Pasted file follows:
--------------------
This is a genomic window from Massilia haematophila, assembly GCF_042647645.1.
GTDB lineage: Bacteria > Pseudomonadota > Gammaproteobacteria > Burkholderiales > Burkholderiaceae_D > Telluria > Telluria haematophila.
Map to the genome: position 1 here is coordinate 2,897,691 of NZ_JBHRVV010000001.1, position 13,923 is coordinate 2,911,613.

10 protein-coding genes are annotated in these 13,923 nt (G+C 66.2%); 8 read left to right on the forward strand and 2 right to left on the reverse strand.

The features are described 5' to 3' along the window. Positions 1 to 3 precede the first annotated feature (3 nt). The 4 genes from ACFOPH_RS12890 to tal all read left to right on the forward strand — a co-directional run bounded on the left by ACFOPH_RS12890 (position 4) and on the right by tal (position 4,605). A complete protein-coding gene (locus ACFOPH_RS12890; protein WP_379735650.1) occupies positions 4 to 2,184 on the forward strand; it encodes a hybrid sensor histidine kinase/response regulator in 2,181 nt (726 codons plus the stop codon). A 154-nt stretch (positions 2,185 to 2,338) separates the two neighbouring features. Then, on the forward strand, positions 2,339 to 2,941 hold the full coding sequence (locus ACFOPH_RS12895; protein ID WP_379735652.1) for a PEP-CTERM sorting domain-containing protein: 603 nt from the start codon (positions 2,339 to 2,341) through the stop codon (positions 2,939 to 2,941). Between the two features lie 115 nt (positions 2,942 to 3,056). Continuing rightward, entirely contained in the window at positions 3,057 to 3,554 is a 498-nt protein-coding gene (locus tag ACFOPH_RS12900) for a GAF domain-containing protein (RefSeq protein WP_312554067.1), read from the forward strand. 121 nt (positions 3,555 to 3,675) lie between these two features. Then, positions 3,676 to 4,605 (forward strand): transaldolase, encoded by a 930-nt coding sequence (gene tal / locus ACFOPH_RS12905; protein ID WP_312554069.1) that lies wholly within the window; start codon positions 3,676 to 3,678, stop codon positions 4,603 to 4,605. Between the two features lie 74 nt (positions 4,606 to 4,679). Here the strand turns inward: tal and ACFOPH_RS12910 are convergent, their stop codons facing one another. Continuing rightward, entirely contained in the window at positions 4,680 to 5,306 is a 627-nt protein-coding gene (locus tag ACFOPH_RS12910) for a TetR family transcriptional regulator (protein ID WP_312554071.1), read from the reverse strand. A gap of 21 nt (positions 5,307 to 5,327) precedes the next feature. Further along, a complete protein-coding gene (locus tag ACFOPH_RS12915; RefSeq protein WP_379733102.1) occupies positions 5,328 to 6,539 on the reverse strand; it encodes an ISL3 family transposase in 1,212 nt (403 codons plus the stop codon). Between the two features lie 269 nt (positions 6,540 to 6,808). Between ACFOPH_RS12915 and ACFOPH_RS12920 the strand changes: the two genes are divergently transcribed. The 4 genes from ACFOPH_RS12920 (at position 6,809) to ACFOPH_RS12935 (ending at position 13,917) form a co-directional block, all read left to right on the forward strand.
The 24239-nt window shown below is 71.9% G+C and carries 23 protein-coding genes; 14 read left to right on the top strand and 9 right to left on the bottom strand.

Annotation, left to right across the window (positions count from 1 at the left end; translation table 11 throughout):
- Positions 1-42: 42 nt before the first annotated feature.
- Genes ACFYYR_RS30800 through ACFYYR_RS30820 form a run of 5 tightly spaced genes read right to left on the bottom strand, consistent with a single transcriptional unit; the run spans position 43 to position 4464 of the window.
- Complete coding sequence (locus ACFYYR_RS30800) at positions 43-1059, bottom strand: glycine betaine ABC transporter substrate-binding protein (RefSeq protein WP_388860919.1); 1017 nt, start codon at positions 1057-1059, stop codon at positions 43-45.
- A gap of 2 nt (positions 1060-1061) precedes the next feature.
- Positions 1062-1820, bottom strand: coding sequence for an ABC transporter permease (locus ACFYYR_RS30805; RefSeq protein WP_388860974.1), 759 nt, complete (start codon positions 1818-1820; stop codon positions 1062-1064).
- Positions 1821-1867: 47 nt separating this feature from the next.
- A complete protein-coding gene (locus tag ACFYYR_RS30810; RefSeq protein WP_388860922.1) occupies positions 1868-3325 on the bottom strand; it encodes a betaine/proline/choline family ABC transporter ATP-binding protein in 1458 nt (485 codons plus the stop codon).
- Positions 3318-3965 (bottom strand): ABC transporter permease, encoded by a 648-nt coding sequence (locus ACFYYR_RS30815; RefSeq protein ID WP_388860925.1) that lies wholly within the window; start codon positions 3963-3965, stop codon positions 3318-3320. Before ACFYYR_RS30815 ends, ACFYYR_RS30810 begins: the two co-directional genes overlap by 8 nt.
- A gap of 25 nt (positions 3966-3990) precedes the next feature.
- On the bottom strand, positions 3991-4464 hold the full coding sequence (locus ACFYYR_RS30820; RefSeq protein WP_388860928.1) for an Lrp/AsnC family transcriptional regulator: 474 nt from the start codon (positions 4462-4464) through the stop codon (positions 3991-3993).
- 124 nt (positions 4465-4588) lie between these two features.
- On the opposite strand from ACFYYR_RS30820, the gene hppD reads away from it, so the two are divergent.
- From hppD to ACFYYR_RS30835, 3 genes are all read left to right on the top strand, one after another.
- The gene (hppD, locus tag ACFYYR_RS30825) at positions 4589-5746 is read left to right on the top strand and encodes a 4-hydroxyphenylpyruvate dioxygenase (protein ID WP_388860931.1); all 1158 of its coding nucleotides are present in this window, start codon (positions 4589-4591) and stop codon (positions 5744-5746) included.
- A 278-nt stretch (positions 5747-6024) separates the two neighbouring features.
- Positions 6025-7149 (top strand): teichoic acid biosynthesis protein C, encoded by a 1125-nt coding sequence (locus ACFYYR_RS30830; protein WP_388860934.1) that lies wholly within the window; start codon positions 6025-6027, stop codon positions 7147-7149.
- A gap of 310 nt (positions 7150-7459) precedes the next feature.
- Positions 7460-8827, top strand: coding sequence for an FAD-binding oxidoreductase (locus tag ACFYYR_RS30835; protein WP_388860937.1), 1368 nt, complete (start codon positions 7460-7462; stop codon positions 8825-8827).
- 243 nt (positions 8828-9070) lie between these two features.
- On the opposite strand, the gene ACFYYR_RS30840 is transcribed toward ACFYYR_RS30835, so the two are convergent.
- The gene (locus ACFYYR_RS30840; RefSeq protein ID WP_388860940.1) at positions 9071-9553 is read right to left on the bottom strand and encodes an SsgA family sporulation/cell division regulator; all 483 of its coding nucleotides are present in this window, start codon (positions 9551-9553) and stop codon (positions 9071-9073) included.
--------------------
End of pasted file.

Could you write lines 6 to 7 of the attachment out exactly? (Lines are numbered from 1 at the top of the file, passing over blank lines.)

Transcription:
The 24239-nt window shown below is 71.9% G+C and carries 23 protein-coding genes; 14 read left to right on the top strand and 9 right to left on the bottom strand.

Annotation, left to right across the window (positions count from 1 at the left end; translation table 11 throughout):